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Publication numberUS4383174 A
Publication typeGrant
Application numberUS 06/190,161
Publication dateMay 10, 1983
Filing dateSep 23, 1980
Priority dateSep 25, 1979
Publication number06190161, 190161, US 4383174 A, US 4383174A, US-A-4383174, US4383174 A, US4383174A
InventorsSadao Matsumura, Katsuyoshi Fukuta, Hitoshi Hirano
Original AssigneeTokyo Shibaura Denki Kabushiki Kaisha
Export CitationBiBTeX, EndNote, RefMan
External Links: USPTO, USPTO Assignment, Espacenet
Pyroelectric detector and method for manufacturing the same
US 4383174 A
Abstract
A device for detecting infrared rays using the pyroelectric effect, namely a pyroelectric detector, and methods for manufacturing the pyroelectric detector, are disclosed. The pyroelectric detector comprises a pyroelectric material, an electrode for receiving infrared rays placed on one face of the pyroelectric material, a shield electrode placed at the other face of the pyroelectric material, a substrate made of a semiconductor or conductive material which is fastened to the shield electrode, the substrate having a hole corresponding in position to the position of the infrared receiving electrode and a stand to which the substrate is fastened. The method for manufacturing the pyroelectric detector comprises the steps of forming a shield electrode at one face of a pyroelectric wafer, making holes in a substrate, fastening the substrate to the shield electrode, grinding the other of the wafer, forming electrodes on the other face of the wafer for receiving infrared rays, the position of the electrodes corresponding to the position of the holes, and dicing the pyroelectric material between the holes to form a single pyroelectric detector.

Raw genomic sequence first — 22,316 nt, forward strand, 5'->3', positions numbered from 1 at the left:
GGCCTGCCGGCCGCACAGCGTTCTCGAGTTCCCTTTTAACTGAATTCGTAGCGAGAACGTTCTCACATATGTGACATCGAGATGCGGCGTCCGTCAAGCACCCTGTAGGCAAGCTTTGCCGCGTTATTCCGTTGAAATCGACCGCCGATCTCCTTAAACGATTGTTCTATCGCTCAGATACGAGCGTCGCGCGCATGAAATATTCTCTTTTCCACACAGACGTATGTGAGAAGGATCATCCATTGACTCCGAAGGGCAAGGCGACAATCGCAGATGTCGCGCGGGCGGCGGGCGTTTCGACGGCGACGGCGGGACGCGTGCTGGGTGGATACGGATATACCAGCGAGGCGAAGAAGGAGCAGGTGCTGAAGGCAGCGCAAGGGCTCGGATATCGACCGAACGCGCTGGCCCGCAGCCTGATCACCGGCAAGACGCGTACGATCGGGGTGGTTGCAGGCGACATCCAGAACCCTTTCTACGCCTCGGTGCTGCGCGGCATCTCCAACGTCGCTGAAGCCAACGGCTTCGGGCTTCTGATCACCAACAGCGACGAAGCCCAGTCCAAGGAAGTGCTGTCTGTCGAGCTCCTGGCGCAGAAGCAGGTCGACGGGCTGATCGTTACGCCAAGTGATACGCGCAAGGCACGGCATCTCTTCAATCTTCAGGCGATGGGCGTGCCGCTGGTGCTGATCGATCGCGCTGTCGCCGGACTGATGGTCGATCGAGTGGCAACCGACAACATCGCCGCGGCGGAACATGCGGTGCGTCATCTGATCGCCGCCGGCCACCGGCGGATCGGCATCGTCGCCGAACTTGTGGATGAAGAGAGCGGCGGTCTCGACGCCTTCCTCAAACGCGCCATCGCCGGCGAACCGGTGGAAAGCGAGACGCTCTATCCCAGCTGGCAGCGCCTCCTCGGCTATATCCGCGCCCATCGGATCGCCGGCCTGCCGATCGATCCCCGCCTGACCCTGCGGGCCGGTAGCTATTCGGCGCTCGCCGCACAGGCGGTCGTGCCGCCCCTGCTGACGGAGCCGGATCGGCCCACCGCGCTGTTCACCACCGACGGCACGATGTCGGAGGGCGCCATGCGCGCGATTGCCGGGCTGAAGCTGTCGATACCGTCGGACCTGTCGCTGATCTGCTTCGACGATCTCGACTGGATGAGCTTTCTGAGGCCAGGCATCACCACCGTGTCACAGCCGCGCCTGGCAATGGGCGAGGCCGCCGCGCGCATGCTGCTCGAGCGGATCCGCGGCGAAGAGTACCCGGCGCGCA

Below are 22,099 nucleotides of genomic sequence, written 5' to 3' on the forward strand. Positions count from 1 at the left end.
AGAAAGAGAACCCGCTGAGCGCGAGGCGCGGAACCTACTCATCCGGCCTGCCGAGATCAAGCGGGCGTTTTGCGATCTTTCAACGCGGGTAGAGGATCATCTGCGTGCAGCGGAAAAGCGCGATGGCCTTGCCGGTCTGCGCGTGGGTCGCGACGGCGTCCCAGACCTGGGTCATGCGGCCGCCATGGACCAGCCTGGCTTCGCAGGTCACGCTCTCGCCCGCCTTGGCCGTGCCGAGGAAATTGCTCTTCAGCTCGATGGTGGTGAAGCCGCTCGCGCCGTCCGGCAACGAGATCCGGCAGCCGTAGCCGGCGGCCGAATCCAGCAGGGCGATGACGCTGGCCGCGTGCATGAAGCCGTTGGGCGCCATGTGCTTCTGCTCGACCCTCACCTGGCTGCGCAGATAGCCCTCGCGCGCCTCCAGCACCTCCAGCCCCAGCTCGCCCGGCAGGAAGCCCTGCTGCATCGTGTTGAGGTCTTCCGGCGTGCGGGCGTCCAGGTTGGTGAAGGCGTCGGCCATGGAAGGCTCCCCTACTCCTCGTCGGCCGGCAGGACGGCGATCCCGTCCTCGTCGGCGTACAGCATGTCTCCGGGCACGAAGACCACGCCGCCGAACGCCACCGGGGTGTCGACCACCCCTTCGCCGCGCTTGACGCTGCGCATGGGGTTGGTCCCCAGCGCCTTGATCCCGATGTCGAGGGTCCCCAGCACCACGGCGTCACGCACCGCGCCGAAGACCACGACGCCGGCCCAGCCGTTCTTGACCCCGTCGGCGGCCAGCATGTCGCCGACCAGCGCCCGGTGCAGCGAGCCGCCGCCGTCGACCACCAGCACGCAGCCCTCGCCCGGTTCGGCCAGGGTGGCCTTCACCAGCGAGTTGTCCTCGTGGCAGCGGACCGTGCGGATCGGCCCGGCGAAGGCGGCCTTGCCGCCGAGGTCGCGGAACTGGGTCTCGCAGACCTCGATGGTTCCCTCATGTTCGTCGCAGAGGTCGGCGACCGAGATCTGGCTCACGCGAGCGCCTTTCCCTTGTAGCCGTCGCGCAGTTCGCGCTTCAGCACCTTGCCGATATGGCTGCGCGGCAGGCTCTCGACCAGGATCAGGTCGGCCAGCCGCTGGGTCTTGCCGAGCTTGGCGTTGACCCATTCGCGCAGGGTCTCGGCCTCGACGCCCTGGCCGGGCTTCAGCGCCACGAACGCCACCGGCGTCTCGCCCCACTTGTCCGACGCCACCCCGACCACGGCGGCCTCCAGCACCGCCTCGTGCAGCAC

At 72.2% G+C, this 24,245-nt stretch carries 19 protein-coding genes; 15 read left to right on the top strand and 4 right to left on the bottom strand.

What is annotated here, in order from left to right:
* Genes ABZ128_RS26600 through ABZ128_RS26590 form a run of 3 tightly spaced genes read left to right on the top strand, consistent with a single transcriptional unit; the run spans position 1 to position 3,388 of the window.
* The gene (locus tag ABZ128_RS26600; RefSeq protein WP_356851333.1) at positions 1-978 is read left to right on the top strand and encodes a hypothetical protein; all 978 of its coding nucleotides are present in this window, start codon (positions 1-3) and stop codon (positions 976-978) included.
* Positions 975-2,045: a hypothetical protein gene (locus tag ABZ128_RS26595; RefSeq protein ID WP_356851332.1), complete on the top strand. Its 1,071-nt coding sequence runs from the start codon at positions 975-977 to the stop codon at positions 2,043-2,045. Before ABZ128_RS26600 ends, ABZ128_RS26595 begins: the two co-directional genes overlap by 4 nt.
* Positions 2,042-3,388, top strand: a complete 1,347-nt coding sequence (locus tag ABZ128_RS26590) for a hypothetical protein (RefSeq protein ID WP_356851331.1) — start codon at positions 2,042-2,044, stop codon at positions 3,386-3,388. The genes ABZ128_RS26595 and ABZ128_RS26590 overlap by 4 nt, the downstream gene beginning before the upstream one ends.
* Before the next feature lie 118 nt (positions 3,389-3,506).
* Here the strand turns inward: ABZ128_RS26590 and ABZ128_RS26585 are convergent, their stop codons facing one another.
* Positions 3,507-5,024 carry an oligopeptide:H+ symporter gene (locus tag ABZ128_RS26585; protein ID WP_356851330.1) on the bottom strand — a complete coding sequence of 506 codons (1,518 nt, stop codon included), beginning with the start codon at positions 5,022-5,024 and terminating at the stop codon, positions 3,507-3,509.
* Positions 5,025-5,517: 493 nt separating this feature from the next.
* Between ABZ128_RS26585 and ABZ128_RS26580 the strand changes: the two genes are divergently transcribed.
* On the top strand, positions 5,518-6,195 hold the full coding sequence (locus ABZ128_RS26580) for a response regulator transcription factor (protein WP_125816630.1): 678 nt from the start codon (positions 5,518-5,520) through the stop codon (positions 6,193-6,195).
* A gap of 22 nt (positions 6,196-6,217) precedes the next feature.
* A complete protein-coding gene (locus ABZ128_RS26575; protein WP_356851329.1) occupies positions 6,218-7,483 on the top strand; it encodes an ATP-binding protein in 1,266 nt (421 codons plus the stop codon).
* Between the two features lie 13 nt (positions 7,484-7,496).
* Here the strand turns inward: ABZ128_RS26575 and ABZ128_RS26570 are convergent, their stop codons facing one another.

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Claims(8)
We claim:
1. A pyroelectric detector comprising: